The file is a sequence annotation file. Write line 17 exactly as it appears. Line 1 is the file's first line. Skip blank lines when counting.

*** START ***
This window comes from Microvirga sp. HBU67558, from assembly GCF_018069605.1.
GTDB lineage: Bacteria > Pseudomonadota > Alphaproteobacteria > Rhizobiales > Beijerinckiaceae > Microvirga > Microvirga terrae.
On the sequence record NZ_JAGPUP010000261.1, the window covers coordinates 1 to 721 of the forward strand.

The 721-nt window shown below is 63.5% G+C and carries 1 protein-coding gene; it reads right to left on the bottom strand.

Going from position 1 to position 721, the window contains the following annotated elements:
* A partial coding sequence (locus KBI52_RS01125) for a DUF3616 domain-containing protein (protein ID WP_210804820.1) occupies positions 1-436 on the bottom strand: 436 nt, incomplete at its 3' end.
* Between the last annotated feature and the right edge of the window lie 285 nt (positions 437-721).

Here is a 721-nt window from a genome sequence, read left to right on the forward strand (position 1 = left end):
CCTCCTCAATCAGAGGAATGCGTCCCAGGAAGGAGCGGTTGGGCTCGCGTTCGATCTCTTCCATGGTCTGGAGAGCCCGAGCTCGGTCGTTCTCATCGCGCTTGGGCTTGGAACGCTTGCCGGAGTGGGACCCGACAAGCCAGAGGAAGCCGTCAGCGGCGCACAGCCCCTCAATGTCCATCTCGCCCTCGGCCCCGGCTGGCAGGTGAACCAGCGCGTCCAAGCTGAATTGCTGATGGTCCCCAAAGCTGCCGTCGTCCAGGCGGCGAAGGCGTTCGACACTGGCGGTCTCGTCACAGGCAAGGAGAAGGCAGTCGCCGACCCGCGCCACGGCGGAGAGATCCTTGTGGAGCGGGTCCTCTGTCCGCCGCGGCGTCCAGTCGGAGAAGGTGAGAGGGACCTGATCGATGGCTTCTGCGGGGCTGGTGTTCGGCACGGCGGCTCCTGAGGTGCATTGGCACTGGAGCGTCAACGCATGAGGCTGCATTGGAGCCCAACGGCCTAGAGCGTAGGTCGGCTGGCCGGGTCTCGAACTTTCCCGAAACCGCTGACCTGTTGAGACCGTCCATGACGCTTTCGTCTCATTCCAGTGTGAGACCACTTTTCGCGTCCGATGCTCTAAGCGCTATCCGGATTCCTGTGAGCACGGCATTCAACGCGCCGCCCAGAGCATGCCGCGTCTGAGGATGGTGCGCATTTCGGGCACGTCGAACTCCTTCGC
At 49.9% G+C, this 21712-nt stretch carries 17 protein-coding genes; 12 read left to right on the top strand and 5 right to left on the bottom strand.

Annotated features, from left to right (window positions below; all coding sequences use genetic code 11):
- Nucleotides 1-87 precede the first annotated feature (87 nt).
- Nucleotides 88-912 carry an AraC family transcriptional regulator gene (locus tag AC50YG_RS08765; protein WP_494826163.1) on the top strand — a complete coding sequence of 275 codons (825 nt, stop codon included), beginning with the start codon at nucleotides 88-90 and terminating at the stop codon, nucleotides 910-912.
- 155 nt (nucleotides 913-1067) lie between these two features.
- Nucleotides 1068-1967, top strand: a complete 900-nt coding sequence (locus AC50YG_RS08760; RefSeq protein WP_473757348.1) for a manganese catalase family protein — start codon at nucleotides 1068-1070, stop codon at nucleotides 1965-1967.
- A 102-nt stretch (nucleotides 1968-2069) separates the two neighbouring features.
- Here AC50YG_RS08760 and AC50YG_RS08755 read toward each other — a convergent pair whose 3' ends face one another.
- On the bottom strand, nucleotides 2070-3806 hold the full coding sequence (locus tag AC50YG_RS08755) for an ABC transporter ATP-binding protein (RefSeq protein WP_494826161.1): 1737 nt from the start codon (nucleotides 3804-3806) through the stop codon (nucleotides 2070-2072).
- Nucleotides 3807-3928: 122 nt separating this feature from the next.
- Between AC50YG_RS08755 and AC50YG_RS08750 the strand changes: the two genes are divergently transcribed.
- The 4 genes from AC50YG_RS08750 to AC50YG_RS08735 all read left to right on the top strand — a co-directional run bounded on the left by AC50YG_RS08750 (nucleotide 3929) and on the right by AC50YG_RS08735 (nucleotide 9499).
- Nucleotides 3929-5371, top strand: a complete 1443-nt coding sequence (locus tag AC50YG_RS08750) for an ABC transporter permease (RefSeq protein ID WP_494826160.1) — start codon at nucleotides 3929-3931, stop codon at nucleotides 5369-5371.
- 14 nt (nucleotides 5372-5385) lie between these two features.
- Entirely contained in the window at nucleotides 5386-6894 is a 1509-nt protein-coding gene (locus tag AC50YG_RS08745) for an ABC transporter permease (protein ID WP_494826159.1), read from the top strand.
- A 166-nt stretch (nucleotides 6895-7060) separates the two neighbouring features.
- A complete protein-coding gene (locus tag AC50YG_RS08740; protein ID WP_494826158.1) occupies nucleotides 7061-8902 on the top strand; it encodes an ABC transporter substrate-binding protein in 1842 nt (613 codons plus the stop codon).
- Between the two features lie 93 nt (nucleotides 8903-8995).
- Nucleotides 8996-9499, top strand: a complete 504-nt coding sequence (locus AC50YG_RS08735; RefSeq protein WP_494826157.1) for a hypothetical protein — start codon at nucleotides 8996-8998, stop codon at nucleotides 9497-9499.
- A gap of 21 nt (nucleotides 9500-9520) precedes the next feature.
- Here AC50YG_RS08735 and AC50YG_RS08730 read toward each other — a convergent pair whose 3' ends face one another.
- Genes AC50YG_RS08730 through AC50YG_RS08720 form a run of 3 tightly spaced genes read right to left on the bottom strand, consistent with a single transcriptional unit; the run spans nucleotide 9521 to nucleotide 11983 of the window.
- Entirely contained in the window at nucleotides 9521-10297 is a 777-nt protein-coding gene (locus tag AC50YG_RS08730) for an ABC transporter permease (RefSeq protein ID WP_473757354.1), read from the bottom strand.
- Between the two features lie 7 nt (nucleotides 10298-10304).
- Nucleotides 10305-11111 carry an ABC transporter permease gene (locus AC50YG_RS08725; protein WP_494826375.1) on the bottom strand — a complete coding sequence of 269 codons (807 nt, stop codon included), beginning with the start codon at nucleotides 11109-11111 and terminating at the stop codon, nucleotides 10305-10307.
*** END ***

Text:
- Here AC50YG_RS08760 and AC50YG_RS08755 read toward each other — a convergent pair whose 3' ends face one another.